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Title:
Process for the production of a fiber containing cereal product
United States Patent 5188860
Abstract:
The present invention relates to an improved process for the production of a fiber containing ready to eat cereal product of improved texture and appearance. The process involves the addition of a fiber source to a moistened and cooked grain mixture during the pelletization of the mixture. The pellets of the fiber containing mixture are then formed into a suitable shape for the ready to eat cereal product, such as a flake. The addition of the fiber source during pelletization of the mixture avoids any textural and appearance problems that might result if the fiber is added during the cooking or tempering step.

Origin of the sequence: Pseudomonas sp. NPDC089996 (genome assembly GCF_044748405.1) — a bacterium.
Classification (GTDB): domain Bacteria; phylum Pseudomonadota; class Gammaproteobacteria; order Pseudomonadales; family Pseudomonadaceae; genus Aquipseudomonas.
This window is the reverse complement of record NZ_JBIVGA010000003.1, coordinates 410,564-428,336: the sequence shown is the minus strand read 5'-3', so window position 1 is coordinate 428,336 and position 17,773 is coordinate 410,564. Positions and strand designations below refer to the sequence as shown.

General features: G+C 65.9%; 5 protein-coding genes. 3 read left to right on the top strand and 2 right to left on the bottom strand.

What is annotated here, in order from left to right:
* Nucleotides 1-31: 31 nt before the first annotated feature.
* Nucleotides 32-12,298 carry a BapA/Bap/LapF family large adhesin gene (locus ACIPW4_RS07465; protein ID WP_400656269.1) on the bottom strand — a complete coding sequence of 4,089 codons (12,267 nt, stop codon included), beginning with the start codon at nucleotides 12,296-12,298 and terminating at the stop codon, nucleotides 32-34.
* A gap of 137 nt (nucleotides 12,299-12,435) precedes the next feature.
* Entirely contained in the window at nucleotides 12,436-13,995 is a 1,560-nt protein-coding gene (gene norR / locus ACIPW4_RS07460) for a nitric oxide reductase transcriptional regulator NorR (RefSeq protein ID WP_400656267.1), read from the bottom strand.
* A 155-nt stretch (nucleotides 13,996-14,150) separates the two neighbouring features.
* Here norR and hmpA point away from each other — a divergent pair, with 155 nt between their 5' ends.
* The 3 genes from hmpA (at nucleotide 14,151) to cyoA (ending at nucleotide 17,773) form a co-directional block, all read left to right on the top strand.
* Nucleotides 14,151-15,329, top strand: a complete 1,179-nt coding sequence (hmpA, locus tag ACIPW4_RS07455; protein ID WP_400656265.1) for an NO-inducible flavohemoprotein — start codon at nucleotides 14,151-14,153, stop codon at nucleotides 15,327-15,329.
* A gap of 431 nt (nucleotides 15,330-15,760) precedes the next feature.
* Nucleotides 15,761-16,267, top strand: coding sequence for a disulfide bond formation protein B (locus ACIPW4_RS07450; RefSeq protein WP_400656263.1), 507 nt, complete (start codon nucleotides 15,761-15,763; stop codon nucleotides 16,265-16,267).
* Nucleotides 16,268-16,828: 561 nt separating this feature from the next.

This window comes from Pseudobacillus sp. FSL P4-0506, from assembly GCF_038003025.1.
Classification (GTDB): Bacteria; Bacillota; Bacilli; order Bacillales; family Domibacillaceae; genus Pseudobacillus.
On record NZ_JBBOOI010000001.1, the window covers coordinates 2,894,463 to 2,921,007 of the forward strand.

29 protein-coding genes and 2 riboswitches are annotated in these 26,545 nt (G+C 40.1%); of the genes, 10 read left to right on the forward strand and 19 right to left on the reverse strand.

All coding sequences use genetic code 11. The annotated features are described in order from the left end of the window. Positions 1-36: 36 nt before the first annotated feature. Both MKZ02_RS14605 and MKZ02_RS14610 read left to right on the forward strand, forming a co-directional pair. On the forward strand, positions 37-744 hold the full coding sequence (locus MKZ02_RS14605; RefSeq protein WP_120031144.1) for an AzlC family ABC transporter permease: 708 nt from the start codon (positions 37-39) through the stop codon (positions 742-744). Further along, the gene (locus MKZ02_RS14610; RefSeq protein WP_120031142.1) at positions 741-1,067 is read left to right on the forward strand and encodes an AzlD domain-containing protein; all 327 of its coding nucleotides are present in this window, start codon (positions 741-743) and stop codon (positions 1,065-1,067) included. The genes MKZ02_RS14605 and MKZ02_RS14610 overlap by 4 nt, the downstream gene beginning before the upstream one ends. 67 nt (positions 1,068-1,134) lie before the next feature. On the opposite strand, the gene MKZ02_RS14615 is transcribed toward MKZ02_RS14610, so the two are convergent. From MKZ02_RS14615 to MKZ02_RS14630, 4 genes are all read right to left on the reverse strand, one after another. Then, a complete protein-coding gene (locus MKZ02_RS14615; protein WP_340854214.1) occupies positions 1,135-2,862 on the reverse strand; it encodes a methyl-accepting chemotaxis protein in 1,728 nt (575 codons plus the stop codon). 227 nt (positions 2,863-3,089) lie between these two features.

Inventors:
Hemann, Donald R. (Kirkwood, MO)
Hamilton Sr., Arthur C. (Flordell Hills, MO)
Application Number:
07/789250
Publication Date:
02/23/1993
Filing Date:
11/07/1991
Assignee:
Ralston Purina Company (St. Louis, MO)
Primary Class:
Other Classes:
426/454, 426/459, 426/620, 426/621
International Classes:
A23L1/164; A23L1/308; (IPC1-7): A23L1/164
Field of Search:
426/454, 426/560, 426/618-620, 426/621, 426/459
View Patent Images:
US Patent References:
5026689R-T-E cereal with psyllium1991-06-25Ringe et al.514/57
5024996R-T-E cereal with soluble fibers1991-06-18Ringe514/54
4938982Cereal snackfoods and compositions and methods for making the same1990-07-03Howard426/621
4873110Method for producing breakfast cereal1989-10-10Short et al.426/621
4834989Method of producing a high fiber flaked cereal1989-05-30Bolles et al.426/28
4777045High bran snack1988-10-11Vanderveer et al.426/621
4759942Process for producing high fiber expanded cereals1988-07-26Von Fulger426/621
4526800Cereal snackfoods and compositions and methods for making the same1985-07-02Howard426/621
4350714Corn bran expanded cereal1982-09-21Duvall426/621